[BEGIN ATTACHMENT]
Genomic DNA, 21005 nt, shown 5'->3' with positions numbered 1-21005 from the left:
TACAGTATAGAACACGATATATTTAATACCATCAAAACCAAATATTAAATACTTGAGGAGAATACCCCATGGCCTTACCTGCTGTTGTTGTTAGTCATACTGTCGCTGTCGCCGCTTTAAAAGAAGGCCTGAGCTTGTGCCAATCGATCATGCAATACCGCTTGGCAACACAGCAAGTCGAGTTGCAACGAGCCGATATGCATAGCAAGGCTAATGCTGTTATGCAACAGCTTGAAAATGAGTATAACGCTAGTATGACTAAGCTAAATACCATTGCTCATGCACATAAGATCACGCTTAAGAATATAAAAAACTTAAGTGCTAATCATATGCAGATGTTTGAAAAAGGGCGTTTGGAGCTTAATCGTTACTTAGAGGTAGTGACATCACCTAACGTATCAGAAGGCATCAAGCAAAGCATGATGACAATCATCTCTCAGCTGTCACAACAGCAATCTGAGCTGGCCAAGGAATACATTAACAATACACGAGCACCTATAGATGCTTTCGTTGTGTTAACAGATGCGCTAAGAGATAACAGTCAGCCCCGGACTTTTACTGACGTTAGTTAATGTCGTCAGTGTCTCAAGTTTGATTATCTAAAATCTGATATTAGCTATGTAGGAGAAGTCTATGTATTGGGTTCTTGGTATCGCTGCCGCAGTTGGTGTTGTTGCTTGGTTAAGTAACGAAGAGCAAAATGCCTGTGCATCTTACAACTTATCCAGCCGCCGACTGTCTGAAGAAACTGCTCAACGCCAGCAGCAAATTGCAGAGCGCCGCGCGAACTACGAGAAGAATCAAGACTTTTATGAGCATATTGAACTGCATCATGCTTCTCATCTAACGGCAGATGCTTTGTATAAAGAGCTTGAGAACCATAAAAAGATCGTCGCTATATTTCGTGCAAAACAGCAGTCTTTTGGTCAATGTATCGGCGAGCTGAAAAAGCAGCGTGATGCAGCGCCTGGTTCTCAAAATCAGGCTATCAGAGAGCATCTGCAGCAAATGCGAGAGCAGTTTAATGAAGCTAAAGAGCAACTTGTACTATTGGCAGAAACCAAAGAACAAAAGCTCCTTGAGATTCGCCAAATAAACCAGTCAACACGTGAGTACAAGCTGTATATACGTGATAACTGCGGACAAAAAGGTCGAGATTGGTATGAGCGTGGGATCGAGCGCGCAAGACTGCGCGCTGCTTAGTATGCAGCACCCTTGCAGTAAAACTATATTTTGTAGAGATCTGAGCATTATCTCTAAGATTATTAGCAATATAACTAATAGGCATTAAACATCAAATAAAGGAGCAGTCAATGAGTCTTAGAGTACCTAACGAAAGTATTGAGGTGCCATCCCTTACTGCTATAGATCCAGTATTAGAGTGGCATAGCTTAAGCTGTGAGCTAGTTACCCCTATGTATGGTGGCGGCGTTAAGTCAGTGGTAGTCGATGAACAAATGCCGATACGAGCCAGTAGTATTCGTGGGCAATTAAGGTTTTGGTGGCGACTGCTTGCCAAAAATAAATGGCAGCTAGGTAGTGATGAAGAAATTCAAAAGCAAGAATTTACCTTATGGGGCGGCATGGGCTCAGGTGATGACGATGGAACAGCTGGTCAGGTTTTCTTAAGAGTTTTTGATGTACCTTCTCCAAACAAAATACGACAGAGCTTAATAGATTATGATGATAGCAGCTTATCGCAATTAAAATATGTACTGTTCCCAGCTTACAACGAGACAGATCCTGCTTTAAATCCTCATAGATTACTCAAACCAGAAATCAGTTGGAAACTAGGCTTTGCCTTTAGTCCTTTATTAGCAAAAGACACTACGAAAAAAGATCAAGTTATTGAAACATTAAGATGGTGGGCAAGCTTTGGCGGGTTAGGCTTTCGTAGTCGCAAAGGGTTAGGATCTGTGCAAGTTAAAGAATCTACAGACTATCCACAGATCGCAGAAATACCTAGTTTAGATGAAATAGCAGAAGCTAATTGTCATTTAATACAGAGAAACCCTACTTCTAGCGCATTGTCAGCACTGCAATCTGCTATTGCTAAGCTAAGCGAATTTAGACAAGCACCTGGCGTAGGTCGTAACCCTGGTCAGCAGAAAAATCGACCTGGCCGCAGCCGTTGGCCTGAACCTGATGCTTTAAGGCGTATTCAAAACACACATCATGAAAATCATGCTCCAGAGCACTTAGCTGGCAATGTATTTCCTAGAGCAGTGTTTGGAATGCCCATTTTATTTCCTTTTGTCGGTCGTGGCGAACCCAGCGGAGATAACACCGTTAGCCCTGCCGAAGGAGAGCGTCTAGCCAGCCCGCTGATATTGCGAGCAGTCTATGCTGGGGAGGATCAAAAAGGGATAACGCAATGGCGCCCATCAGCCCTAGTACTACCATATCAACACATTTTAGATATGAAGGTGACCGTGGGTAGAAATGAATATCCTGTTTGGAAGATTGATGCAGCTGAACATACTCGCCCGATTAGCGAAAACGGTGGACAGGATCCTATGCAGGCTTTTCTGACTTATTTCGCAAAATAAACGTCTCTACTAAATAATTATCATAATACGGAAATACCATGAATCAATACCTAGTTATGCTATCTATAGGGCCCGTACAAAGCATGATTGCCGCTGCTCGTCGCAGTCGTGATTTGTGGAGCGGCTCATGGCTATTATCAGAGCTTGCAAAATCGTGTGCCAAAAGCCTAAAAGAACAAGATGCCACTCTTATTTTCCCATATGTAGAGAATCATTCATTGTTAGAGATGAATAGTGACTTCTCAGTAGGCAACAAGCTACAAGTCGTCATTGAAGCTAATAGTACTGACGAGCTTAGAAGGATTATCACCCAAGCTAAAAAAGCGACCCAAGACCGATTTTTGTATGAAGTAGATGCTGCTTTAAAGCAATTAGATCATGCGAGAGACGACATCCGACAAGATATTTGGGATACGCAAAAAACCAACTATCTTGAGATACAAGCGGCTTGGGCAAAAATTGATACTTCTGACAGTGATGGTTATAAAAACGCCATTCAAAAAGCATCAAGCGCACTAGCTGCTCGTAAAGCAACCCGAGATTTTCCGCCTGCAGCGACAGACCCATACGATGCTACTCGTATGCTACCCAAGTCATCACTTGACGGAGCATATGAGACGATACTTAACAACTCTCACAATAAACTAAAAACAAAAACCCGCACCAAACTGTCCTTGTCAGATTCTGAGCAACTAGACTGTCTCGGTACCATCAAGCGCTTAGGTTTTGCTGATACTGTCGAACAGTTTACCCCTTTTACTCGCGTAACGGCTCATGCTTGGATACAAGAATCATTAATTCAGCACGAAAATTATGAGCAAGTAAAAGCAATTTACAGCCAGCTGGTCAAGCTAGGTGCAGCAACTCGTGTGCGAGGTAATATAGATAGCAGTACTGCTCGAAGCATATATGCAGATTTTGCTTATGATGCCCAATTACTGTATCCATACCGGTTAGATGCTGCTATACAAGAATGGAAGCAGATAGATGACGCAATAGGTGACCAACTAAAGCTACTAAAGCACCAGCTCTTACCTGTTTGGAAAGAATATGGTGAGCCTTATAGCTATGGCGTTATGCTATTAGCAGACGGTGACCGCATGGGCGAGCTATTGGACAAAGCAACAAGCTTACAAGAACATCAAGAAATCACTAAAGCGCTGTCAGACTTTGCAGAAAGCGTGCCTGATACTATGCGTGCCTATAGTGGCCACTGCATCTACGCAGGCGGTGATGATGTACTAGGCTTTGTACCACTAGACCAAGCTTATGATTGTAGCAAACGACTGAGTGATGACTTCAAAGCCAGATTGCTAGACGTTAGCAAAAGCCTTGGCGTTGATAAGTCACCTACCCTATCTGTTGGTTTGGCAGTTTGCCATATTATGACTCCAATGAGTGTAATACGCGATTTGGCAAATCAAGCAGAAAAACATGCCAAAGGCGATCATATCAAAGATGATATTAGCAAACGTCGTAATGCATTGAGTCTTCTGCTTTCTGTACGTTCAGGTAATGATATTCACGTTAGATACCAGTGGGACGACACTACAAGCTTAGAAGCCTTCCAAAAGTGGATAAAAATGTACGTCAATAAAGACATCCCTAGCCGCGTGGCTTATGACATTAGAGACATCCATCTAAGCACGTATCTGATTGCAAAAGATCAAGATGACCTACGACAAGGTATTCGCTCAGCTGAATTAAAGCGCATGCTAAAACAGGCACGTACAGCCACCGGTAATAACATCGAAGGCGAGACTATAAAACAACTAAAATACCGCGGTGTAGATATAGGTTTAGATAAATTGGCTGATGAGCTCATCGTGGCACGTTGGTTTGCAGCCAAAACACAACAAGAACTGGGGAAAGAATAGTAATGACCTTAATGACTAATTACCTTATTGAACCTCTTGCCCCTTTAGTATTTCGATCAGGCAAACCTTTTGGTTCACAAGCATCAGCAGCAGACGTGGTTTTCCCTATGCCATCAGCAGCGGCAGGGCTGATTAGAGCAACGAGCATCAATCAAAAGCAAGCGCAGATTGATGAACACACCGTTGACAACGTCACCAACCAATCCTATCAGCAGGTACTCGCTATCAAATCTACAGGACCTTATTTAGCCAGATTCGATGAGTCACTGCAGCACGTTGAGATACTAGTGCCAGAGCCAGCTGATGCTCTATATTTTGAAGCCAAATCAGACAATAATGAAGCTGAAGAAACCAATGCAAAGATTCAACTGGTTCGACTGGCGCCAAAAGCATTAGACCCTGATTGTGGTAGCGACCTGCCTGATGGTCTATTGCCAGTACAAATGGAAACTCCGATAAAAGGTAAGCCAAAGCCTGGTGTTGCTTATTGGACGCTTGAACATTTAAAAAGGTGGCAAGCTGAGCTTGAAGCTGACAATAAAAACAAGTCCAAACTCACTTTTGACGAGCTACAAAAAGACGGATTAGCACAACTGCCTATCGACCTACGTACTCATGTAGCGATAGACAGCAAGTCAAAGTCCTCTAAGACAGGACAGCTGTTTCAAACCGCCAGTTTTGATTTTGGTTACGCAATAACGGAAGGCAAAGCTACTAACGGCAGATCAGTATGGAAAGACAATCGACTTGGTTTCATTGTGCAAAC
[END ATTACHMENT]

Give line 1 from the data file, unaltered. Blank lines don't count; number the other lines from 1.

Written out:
Genomic DNA, 21005 nt, shown 5'->3' with positions numbered 1-21005 from the left: